Last week The Times reported that 'lessons in Citizenship, sexual health, thinking and functional skills are set to be dropped by many in a radical slimming down of the national curriculum'. It is based on the information on an unnamed Government source and perhaps more solidly on a paper written by Tim Oates, director of research at Cambridge Assessment, parent body of the OCR exam board.
Now the headline was clear - 'sexual health lessons to be scrapped in review of the curriculum', and understandably there was a little twitter of concern about the implications of this. I read the paper this weekend to ascertain the truth.
The paper Could do better: using international comparisons to refine National Curriculum in England does indeed mention sexual health on page 2. It says;
Adjustments have occurred not only in the 'core' material of the currculum (e.g the removal of the cross curriculum themes and skills: the move from ten levels to eight) but in the repeated addition of new material (e.g functional skills, Citizenship, sexual health as a theme in biology), changes in assessment (e.g the incorporation of mental mathematics in testing......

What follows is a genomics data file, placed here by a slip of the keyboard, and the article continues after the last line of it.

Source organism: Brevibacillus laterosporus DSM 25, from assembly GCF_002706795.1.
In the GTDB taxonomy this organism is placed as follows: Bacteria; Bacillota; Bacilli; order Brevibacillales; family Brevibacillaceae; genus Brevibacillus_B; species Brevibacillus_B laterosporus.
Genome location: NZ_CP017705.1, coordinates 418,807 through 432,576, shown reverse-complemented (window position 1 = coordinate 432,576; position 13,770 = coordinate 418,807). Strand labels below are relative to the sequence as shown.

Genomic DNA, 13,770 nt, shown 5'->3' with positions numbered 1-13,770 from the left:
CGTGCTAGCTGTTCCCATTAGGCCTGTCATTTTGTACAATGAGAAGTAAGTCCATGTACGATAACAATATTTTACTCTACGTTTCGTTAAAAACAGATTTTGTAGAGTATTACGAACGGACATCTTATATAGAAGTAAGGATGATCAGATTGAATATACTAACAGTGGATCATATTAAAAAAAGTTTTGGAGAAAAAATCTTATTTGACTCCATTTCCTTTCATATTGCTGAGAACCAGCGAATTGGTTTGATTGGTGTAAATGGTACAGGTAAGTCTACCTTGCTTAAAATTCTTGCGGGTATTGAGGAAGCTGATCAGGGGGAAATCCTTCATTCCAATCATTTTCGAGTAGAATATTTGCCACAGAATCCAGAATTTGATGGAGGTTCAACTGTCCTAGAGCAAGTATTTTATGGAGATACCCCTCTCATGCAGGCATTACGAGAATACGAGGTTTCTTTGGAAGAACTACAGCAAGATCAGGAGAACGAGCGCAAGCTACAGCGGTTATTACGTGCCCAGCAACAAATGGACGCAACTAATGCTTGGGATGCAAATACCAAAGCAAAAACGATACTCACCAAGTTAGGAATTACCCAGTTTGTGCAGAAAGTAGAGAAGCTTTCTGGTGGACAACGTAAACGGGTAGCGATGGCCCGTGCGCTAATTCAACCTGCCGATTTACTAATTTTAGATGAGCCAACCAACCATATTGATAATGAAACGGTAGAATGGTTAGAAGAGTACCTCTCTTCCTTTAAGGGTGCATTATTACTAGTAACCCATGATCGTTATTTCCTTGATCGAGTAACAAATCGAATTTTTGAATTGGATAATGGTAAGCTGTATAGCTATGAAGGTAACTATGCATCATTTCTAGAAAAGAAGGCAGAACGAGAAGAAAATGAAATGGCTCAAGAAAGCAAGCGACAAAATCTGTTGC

But that is the only mention, and Michael Gove, Secretary of State for Education in his Foreword states that Department for Education will 'launch its own review of the National Curriculum and the remit will explicitly, for the first time, require benchmarking against the most successful school systems.'
So my conclusion is that we don't know whether or not sexual health lessons will be scrapped in the review of the national curriculum, because the review hasn't happened yet - the only exception to my conclusion would be if the government source quoted in the article told The Times more than 'the national curriculum MIGHT be reduced to 20 or 30 pages and gave a more detailed account of what it would include. Unlikely if the review hasn't happened.
For those of you interested in the national curriculum, Oates' paper is worth a read.